Bill de Blasio Says He’s the Civil Rights Candidate With Harry Belafonte’s Help

The Public Advocate with Harry Belafonte
The Public Advocate with Harry Belafonte

Mayoral candidate Bill de Blasio ramped up his push this afternoon for minority voters, rolling out endorsements from Congresswoman Yvette Clarke and Caribbean singing legend Harry Belafonte.

Towering above his peers as he spoke in lower Manhattan today, the city’s public advocate addressed one of the larger crowds he’s seen on the campaign trail as if he had already won the September 10 Democratic Primary, thanking everyone who has supported him thus far as he added the new names to the list.

“I am pleased and honored to stand before you today endorsing Bill de Blasio for the next mayor of the City of New York,” Ms. Clarke, who is of Jamaican descent, declared. “Bill de Blasio literally stands tall in this race among peers for the mayor of the city of New York.”

“We are on the side of Bill de Blasio,” Mr. Belafonte added, referring to the batch of de Blasio supporters waving signs behind them. “We encourage all of our citizens to pay attention and put him in as our next mayor.”

But it was not Mr. Belafonte’s singing career that Mr. de Blasio wanted to highlight. Mr. de Blasio needs to make significant inroads among nonwhite voters to win the Democratic nomination and he’s hoping that Mr. Belafonte’s civil rights cred will help him do precisely that.

“Harry Belafonte is an American civil rights legend,” he told Politicker. “He’s one of the great civil rights leaders of the last sixty years. He’s a voice of conscience and I’m very proud to stand with him and you could see the response.”

Mr. Belafonte similarly struck a much more serious note when the NYPD’s controversial stop-and-frisk policy was brought up by the media. Discussing the shooting of 17-year-old Trayvon Martin in Sanford, Florida, Mr. Belafonte said a Mayor de Blasio would address policing and profiling issues in the five boroughs.

“What’s going on in Florida is not just a local issue, it’s a national issue around the country including here in New York,” he said. “I think de Blasio, and what we’re talking about him fixing the politics of New York, [would] step into that fray.”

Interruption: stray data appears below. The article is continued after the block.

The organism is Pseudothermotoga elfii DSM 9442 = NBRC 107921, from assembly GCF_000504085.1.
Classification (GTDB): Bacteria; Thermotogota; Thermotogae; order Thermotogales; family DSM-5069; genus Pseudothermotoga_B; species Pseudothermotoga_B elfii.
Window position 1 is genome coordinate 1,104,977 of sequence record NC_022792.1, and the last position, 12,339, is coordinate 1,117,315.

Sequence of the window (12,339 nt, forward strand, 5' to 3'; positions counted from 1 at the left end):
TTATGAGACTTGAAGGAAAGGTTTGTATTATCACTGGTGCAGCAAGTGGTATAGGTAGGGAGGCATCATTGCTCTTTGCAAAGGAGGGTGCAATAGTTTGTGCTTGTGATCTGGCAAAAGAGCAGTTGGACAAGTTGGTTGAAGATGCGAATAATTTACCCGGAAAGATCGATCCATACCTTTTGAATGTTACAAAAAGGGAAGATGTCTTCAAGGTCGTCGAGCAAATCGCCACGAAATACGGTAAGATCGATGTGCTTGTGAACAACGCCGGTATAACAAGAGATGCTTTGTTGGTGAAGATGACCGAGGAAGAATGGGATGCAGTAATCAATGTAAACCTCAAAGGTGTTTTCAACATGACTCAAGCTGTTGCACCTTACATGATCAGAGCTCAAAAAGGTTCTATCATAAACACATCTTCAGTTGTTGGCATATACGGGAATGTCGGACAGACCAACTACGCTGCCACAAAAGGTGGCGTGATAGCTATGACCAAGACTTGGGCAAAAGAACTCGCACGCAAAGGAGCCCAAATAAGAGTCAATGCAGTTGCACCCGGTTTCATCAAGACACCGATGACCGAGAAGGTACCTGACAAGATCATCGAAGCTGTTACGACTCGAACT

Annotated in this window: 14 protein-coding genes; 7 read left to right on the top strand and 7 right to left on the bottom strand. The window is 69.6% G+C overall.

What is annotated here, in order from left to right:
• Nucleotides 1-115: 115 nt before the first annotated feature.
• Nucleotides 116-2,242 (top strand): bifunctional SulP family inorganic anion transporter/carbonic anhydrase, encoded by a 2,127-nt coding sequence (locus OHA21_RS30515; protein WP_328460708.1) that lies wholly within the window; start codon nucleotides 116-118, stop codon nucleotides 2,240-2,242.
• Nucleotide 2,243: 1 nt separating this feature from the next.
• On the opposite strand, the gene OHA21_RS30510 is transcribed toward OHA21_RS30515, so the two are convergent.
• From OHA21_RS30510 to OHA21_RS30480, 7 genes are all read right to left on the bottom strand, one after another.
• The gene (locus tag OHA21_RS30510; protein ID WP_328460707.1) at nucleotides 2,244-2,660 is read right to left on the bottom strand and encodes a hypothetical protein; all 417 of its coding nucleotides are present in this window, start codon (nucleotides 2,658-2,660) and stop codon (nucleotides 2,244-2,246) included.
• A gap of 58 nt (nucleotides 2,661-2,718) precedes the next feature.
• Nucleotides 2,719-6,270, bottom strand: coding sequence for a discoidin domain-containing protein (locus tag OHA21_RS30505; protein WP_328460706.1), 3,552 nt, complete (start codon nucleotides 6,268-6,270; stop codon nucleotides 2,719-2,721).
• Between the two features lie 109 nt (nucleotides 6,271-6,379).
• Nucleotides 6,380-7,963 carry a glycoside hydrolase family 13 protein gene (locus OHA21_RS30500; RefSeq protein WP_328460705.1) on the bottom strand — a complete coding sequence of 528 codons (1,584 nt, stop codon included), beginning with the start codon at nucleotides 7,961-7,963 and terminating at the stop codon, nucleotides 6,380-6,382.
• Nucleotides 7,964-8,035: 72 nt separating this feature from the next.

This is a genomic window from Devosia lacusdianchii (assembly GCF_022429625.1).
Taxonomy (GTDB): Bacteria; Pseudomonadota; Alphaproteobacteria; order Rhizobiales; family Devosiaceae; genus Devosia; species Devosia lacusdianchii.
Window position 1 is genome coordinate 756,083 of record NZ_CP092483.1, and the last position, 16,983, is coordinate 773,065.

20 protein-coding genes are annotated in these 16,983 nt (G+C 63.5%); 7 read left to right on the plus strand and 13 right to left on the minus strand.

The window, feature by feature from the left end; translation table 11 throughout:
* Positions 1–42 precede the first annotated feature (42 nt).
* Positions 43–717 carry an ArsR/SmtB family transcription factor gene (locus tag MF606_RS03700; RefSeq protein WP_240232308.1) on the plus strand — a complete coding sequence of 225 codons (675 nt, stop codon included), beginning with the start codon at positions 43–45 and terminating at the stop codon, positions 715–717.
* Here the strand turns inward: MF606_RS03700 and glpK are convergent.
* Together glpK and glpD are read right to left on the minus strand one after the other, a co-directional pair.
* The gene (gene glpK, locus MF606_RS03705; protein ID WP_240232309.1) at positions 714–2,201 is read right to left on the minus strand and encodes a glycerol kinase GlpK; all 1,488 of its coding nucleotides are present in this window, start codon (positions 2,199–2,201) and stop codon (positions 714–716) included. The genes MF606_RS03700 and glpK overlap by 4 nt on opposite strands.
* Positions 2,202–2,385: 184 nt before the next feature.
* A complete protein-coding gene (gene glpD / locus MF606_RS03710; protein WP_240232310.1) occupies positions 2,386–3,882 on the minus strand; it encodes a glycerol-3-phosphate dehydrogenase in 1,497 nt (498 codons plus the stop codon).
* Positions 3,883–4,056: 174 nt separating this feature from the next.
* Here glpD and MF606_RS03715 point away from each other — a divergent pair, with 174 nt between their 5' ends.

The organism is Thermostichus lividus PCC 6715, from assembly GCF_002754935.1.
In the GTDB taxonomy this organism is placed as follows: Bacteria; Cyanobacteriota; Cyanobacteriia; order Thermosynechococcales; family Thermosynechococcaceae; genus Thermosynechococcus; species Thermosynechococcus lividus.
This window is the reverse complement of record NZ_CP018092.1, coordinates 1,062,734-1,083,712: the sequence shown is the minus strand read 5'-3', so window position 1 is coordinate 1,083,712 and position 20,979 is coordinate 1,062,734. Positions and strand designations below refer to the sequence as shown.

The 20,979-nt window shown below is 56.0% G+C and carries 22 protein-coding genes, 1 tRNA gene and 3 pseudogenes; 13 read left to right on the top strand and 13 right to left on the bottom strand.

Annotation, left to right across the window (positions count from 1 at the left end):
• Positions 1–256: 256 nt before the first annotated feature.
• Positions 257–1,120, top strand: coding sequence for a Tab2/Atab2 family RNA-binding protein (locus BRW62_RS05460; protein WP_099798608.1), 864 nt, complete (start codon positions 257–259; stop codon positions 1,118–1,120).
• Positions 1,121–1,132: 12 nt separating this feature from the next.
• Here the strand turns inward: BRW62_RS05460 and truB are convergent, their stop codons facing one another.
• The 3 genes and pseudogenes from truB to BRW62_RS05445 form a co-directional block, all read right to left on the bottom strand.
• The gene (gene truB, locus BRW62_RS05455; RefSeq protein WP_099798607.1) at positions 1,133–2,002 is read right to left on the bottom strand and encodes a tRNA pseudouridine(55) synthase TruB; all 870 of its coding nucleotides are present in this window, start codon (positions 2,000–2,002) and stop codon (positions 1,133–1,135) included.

Mr. de Blasio also took a whack at rival Bill Thompson, the only African-American candidate in the race, for his impassioned speech last Sunday criticizing stop-and-frisk as racial profiling while simultaneously opposing the City Council’s controversial bill to strengthen the city’s racial profiling laws.

“Racial profiling happened in Florida. Racial profiling is happening here. It’s unacceptable in both places,” Mr. de Blasio told Politicker, his voice rising. “The incidents were different, but the reality is the same. If you believe that then take the next step and be in favor of a ban on racial profiling.”

“You need to make sure that you’re connected to the people before you start making comments and decisions because you’re not connected to New York,” Councilman Andy King, a de Blasio supporter, piled on. “And this flip-flopping doesn’t help us in New York.”

As Mr. King finished speaking, the crowd began to chant “hypocrite,” at Mr. Thompson.

Mr. Thompson responded to Mr. de Blasio’s inflammatory remarks in an email to Politicker.

“We don’t need cheap showmanship from Mr. de Blasio to fix stop and frisk abuse, we need leadership, and that’s what New Yorkers will get from me,” he wrote in a statement. “It takes a new Mayor to reform stop and frisk and end racial profiling. And when I’m Mayor, I’m going to keep people safe and protect their constitutional rights. Period.”

Bill de Blasio Says He’s the Civil Rights Candidate With Harry Belafonte’s Help